Do you… ?
- Have intense fears of gaining weight and have strong negative beliefs about your appearance, weight and shape?
- Try and restrict what you are eating or find yourself uncontrollably eating larger quantities of food in short amounts of time?
- Use behaviours such as vomiting, using laxatives and excessive exercise to prevent weight gain?
- Use eating as a way of coping with your emotions?
If you are experiencing some or all of the symptoms above you may be suffering from an eating disorder.
What are Eating Disorders?
Bulimia nervosa is typically characterised by recurrent binge-eating followed by the use of compensatory behaviours (e.g. self-induced vomiting, laxatives, food restriction, excessive exercise) to prevent weight gain. During binge-eating, typically a large amount of food is consumed within a short amount of time and there is a perceived sense of loss of control over eating.
Anorexia nervosa is a serious and life-threatening condition. It is primarily characterised by a refusal to maintain a healthy body weight and excessive food restriction. In addition to food restriction, people can often engage in binge-eating, purging behaviours (e.g. self-induced vomiting, laxatives) and excessive exercise. Additional features of anorexia nervosa include an intense fear of fatness, a pursuit for thinness, a distorted perception on one’s body weight and shape and amenorrhea (absence of menstrual cycles).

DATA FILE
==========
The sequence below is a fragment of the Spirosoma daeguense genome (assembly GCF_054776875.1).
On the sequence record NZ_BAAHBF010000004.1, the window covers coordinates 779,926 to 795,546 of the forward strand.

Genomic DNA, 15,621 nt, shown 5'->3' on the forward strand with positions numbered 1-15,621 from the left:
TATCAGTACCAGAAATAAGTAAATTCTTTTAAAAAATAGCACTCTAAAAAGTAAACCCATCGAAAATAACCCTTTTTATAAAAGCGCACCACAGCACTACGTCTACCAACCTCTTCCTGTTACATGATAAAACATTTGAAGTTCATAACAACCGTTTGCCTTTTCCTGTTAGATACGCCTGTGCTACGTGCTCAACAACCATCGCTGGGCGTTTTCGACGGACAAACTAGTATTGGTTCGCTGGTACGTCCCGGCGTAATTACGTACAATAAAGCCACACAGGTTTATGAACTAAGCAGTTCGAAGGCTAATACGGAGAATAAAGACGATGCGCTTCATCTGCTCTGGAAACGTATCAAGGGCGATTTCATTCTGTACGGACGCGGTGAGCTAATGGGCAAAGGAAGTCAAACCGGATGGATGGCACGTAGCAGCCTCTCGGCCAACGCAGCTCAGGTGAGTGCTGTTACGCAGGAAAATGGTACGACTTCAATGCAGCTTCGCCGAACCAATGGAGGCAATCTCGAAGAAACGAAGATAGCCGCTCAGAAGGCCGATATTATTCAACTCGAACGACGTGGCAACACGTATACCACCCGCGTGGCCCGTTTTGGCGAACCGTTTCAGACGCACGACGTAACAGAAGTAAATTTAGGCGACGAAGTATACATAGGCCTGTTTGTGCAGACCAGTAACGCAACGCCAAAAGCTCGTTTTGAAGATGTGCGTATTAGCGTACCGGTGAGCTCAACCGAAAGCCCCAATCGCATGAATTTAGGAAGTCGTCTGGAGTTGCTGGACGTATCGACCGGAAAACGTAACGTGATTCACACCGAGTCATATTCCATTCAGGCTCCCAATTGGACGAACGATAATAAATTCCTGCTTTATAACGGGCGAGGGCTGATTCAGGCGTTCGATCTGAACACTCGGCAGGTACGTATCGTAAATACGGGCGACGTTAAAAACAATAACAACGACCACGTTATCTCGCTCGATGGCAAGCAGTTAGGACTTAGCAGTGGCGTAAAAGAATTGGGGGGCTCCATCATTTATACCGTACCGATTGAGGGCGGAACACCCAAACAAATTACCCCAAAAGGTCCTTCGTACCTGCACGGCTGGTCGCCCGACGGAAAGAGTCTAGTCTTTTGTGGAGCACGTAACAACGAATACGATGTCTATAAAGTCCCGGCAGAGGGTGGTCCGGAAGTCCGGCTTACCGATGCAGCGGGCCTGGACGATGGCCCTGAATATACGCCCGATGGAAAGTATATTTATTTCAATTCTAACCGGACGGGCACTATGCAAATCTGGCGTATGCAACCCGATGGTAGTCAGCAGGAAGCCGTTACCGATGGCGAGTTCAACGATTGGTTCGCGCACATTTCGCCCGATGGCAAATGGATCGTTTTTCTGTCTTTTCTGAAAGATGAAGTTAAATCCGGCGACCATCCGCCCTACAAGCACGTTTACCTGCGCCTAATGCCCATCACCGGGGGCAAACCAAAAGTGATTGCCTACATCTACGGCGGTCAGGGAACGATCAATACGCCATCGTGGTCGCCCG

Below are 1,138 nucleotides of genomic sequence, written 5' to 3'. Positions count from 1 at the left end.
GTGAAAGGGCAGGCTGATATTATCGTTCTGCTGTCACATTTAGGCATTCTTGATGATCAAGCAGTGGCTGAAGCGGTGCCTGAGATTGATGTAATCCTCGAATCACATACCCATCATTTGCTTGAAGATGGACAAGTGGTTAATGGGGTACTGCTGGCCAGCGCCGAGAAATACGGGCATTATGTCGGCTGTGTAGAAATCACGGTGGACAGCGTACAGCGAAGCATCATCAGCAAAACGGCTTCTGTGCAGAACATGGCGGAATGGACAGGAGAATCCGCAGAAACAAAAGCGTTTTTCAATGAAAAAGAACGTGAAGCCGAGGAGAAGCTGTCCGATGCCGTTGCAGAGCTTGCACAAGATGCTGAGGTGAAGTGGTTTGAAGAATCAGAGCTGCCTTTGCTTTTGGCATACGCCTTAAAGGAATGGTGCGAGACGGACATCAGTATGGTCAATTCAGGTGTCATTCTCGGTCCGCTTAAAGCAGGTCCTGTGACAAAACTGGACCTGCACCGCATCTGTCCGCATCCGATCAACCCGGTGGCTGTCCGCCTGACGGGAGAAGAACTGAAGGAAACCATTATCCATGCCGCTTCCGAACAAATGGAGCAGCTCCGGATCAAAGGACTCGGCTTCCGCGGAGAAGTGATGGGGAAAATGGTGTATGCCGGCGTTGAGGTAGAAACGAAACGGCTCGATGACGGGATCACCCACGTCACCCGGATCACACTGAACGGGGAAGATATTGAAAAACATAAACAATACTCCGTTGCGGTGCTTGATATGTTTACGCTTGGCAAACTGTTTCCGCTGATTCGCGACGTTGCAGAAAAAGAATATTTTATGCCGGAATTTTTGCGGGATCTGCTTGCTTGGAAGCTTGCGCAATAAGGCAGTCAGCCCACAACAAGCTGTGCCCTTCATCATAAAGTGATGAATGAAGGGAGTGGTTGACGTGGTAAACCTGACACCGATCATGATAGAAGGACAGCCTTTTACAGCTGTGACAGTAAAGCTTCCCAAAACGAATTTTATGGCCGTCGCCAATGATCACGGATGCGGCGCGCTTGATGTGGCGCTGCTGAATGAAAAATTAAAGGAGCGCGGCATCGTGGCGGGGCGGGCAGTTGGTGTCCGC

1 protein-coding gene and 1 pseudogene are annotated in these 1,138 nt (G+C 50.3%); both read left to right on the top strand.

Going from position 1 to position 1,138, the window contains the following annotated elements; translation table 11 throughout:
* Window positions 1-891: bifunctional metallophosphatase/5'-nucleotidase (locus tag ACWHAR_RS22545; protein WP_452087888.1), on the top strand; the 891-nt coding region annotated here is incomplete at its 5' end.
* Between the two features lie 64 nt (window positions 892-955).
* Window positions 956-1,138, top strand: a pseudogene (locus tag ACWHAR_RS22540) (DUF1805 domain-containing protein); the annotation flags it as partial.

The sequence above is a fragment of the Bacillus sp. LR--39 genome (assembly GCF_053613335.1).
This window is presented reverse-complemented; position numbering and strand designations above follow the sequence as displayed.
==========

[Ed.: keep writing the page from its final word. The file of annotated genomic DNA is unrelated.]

Binge-eating disorder is similar to bulimia nervosa where there are recurrent episodes of binge-eating. However, unlike bulimia nervosa, people do not use compensatory behaviours to control weight. As such, binge-eating disorder can lead to obesity. Again, there is a sense of loss control during binge-eating and often there an intense feelings of guilt and disgust after binge-eating.
How common is it?
Eating disorders are most common in females however, they are also becoming increasing prevalent in the male population. It is estimated that 1.6 million people in the UK suffer from an eating disorder, of which 11% are male.
What can I do about it?
The National Institute for Health and Care Excellence (NICE) recommends Cognitive Behavioural Therapy as the most effective treatment of bulimia nervosa and binge-eating disorder. Interpersonal Psychotherapy has also been found to be effective in treating bulimia nervosa. A range of treatments are considered for anorexia nervosa and include Cognitive Behavioural Therapy, Interpersonal Psychotherapy, Cognitive Analytic Therapy, Psychodynamic Therapy and Family Therapy.
As eating disorders are often complicated by medical risk and psychiatric comorbidity, treatment often needs to also focus on medical and physical interventions in conjunction with psychological interventions.
How can I help myself?
In order to access specialist treatment for an eating disorder, please speak to your GP who will be able to refer you to the most appropriate services.
There are some self-help books on Eating Disorders that also might be helpful:
Getting Better Bit(e) by Bit(e) – A Survival Kit for Sufferers of Bulimia Nervosa and Binge Eating Disorders Ulrike Schmidt & Janet Treasure
Overcoming Binge Eating Christopher Fairburn